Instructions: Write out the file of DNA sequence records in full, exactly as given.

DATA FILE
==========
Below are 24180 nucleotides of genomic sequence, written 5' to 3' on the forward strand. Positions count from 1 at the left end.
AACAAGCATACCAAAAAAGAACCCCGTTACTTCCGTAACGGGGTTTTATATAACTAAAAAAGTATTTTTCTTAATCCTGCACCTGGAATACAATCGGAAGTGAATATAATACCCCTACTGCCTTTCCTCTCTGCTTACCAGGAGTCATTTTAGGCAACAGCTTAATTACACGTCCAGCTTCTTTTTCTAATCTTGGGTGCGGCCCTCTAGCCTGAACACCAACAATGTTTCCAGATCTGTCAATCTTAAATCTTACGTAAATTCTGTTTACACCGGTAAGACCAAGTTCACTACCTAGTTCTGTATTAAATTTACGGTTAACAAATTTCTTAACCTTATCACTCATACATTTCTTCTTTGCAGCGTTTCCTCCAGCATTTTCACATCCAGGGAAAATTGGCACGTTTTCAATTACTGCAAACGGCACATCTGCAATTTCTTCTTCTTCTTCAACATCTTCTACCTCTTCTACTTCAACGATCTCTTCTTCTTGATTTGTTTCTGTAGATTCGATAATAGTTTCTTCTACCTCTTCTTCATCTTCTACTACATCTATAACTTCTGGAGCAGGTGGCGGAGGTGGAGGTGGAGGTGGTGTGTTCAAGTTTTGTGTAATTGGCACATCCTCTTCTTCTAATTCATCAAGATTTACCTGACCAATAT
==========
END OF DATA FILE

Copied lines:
Below are 24180 nucleotides of genomic sequence, written 5' to 3' on the forward strand. Positions count from 1 at the left end.
AACAAGCATACCAAAAAAGAACCCCGTTACTTCCGTAACGGGGTTTTATATAACTAAAAAAGTATTTTTCTTAATCCTGCACCTGGAATACAATCGGAAGTGAATATAATACCCCTACTGCCTTTCCTCTCTGCTTACCAGGAGTCATTTTAGGCAACAGCTTAATTACACGTCCAGCTTCTTTTTCTAATCTTGGGTGCGGCCCTCTAGCCTGAACACCAACAATGTTTCCAGATCTGTCAATCTTAAATCTTACGTAAATTCTGTTTACACCGGTAAGACCAAGTTCACTACCTAGTTCTGTATTAAATTTACGGTTAACAAATTTCTTAACCTTATCACTCATACATTTCTTCTTTGCAGCGTTTCCTCCAGCATTTTCACATCCAGGGAAAATTGGCACGTTTTCAATTACTGCAAACGGCACATCTGCAATTTCTTCTTCTTCTTCAACATCTTCTACCTCTTCTACTTCAACGATCTCTTCTTCTTGATTTGTTTCTGTAGATTCGATAATAGTTTCTTCTACCTCTTCTTCATCTTCTACTACATCTATAACTTCTGGAGCAGGTGGCGGAGGTGGAGGTGGAGGTGGTGTGTTCAAGTTTTGTGTAATTGGCACATCCTCTTCTTCTAATTCATCAAGATTTACCTGACCAATAT